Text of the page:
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BII, Shell Foundation, and SunCulture pilot innovative carbon financing for solar irrigation in Kenya

Early December, British International Investment (BII), the UK’s development finance institution and impact investor, and Shell Foundation, the UK-registered charity supporting energy access market solutions in Africa and South Asia, announced investments of $2.1m and $0.5m respectively into SunCulture, a Kenya-based company that provides solar-powered irrigation systems to smallholder farmers. The investment will help 9,000 more smallholder farmers in Kenya to increase farmland productivity in a sustainable way and contribute to the region’s goal of enhancing food security.

Lowering upfront costs of climate smart irrigation products

According to the World Food Programme, food insecurity affects about 2.8 million people in Kenya. This is further exacerbated by the impacts of climate change which is reducing productivity in the agriculture sector.

BII and Shell Foundation have partnered to design and finance the facility to enable SunCulture to harness the future value of carbon credits and lower the upfront cost of climate smart irrigation products which can deliver:

  • Year-round and up to five times increased incomes for farmers due to longer and more frequent growing seasons.
  • 17 hours/week average time savings compared to collecting water for irrigation manually.
  • 92 per cent of SunCulture farmers reported improved resilience to, and recovery from, climate shocks such as droughts.

SunCulture expects that the 25-40 per cent reduction in the cost of solar irrigation pumps through carbon monetisation will enable them to materially increase their addressable market, putting clean irrigation solutions in the hands of thousands more farmers in East Africa.

The facility will be repaid with future sales of carbon credits, with BII bearing the risk on future carbon credit prices given the price volatility currently seen in voluntary carbon markets.

“Making a real difference to local communities”

Samir Ibrahim, SunCulture CEO said: “This innovative structure will allow climate-tech companies in emerging markets, in this case SunCulture, to maximise the value provided to low-income customers. Carbon finance must be used to accelerate the scaling of green technology in emerging markets, and I hope this structure inspires other financing organisations to offer similar solutions. This is just the start.”

Andrew Mitchell, UK’s Minister for Development and Africa,commented: “Our ambition, as set out in our recently published Development White Paper, is to ensure that BII is a leader on climate finance, working with partners like Shell Foundation to deliver innovative climate solutions.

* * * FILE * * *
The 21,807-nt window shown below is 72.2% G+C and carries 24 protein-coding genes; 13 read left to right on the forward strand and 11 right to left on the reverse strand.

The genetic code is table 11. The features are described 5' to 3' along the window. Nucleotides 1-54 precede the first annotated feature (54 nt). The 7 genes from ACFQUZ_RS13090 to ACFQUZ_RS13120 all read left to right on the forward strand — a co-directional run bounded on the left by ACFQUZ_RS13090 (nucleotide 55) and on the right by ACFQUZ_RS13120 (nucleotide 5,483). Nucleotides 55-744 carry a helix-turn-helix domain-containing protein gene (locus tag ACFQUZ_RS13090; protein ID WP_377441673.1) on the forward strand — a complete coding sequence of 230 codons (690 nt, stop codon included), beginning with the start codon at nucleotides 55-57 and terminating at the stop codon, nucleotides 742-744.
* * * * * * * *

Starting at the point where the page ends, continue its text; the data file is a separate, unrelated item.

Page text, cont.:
“I am delighted to celebrate this new investment, which will make a huge difference to the lives of 9,000 smallholder farmers in Kenya and have a positive impact on food security in the country. This builds on previous support for SunCulture and highlights how such schemes are not only attractive to investors but can also make a real difference to local communities.”

Nick O’Donohoe, BII CEO said: “With farmers providing 78 per cent of Kenya’s food and already feeling the effects of climate change, it is vital that we support them to adopt sustainable farming

practices. This will not only help increase productivity but also improve farmers’ resilience to the impact of climate change and support food security in Kenya. Our intention is that this investment with SunCulture will catalyse private capital from the carbon markets to climate-smart solutions for smallholder farmers in Kenya and across Africa.”

Jonathan Berman, Shell Foundation CEOadded: “The facility will test whether carbon markets can be utilised to scale income-generating energy access and empower millions of smallholder farmers in emerging markets to earn a living income. By partnering with BII and SunCulture we have created an innovative, risk-adjusted financing mechanism to steer private capital into the hands of individual farmers and their families.”

Removing barriers associated with accessing financing

The investment is the first transaction under the strategic MOU between BII and Shell Foundation, with the two organisations working in partnership to endeavour to provide up to $245m blended finance and co-investment products to remove the barriers associated with accessing finance for early to mid-stage businesses within the agri-energy and other decentralised renewable energy and related sectors.

Shell Foundation’s investment also includes co-funding from the UK’s Foreign, Commonwealth & Development Office through its Catalysing Agriculture by Scaling Energy Ecosystems (CASEE) partnership supporting solutions for smallholder farmers across Africa and South Asia.

BII and Shell Foundation’s investment in SunCulture is aligned with the vision of the new Africa Green Industrialisation Initiative (AGII) launched at COP28, to support the development of sustainable and resilient industries that can create jobs, reduce emissions, and enhance biodiversity.

This investment will contribute to a number of the United Nations Sustainable Development Goals including SDG2 (Zero Hunger), SDG7 (Affordable and Clean Energy) and SDG13 (Climate Action).